Electron Tubes Interview Questions and Answers:
1. What is an electron tube?
Ans. An electron tube is an electronic device in which conduction of electrons takes place in an evacuated or gas-filled enclosure.
2. What are vacuum tubes?
Ans. Vacuum tubes are those tubes in which gas is removed so that the residual gas pressure is very low (of the order of 10-8 atmosphere).
3. How does an ac plate resistance of a diode differ from its dc plate resistance?
Ans. The resistance offered by a diode to alternating current is known as ac plate resistance while the resistance offered by a diode to direct current is known as dc plate resistance. AC plate resistance is defined as the ratio of a small change in plate voltage across a diode to the resulting change in plate current i.e. rp = ΔEp/ΔIp. The dc plate resistance is defined as the ratio of dc plate voltage across the diode to the plate current at a given point. DC plate resistance is not constant but depends on the operating point on the plate characteristic.
4. Why is the control grid in a triode, placed nearer to the cathode than to plate?
Ans. Control grid, being nearer to the cathode than the plate, controls the plate current more effectively.
5. Why is triode cannot be used as a rectifier?
Ans. The triodes are usually designed for very small values of plate current and, therefore, cannot be used for current ranges for which diode rectifiers are usually designed. However, for low capacities triode can be used for rectification.
6. Why is a control grid of a tube always kept at negative potential?
Ans. Control grid of a tube is always kept at negative potential so that it may not draw current and consume power.
7. Pentode is better than tetrode. Why?
Ans. The pentode eliminates the distortion of the plate characteristics and retains all the advantages of tetrodes like low grid-to-plate capacitance, high amplification factor, and large power output.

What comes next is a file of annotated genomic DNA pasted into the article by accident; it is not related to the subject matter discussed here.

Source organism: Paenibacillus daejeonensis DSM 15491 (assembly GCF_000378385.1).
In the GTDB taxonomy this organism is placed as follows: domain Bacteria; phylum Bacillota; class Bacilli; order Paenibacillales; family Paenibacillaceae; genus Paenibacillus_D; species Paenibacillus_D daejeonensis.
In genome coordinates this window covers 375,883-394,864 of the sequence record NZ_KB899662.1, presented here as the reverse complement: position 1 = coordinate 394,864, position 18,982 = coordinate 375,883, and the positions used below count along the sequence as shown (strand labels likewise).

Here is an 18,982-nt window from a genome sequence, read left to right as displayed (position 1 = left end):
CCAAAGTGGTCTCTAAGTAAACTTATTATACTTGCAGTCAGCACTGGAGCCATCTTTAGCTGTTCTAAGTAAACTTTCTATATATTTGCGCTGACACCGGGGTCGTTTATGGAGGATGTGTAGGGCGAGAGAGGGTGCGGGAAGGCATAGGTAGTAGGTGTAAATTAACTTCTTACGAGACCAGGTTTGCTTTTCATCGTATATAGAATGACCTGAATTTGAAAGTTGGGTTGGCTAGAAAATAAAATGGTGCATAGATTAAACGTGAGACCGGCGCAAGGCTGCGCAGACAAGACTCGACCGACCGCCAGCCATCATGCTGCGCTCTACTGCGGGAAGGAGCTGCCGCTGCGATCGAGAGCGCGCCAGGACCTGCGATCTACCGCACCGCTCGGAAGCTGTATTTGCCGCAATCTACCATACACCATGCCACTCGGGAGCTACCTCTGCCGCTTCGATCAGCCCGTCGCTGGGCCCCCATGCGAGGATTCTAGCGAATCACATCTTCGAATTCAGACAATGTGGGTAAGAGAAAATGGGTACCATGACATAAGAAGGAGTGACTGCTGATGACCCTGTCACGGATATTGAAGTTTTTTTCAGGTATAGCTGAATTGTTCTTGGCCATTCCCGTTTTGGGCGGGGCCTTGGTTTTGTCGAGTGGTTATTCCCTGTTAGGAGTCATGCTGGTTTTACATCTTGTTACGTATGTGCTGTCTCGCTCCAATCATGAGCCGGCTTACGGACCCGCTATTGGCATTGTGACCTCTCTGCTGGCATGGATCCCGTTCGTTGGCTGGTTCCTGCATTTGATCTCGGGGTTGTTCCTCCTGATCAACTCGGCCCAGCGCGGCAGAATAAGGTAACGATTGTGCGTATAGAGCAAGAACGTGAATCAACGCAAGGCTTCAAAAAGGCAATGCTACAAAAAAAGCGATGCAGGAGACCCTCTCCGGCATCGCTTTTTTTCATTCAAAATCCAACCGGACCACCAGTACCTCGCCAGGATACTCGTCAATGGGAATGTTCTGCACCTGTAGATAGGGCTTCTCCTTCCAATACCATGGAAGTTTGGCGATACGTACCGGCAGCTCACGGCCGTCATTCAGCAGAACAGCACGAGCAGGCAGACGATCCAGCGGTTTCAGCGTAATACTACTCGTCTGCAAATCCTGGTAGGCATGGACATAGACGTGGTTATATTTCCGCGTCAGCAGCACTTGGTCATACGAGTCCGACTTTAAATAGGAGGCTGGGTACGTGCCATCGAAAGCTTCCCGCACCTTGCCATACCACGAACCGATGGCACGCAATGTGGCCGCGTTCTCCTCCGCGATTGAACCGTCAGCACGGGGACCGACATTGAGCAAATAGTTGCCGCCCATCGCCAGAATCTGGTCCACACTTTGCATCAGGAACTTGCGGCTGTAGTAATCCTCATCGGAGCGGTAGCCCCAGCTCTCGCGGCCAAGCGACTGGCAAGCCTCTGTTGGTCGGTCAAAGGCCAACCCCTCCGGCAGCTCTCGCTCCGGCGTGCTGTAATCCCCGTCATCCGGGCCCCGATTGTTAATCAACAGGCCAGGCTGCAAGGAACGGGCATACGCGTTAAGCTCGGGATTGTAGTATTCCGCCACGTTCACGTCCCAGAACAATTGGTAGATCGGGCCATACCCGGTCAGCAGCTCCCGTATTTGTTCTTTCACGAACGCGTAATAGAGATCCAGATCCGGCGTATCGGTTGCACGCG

8. What are the possible causes of failure of an electron tube?
Ans. The possible causes of failure of an electron tube arc loose elements (due to improper soldering), failure of filament (may occur due to excessive filament current or due to gradual molecule loss from filament wire) and gassy tube (due to leakage in the tube envelope).
9. How do gas-filled tubes differ from vacuum tubes?
Ans. A gas-filled tube is essentially a vacuum tube filled with a small amount of some inert gas (such as argon, neon, helium, krypton or xenon) at low pressure (varying from 10 mm of mercury to 50 mm of mercury).
10. What is a thyratron?
Ans. Thyratron is a hot cathode gas-filled triode. Inert gases used are argon, hydrogen, neon or mercury vapour. Before the tube fires, its characteristics arc similar to those of a vacuum triode. After firing of the tube the grid loses control over plate current completely and plate current is limited by the external resistance in the plate circuit i.e. the thyratron behaves like a diode.
11. Why the thyratron is usually filled with hydrogen?
Ans. The characteristics of hydrogen thyratron are stable and the devices are fast.
12. Why fast acting devices do not use mercury vapour?
Ans. The fast acting devices do not use mercury vapour as the mercury vapour has the disadvantage of characteristics varying with temperature and it takes time in deionization.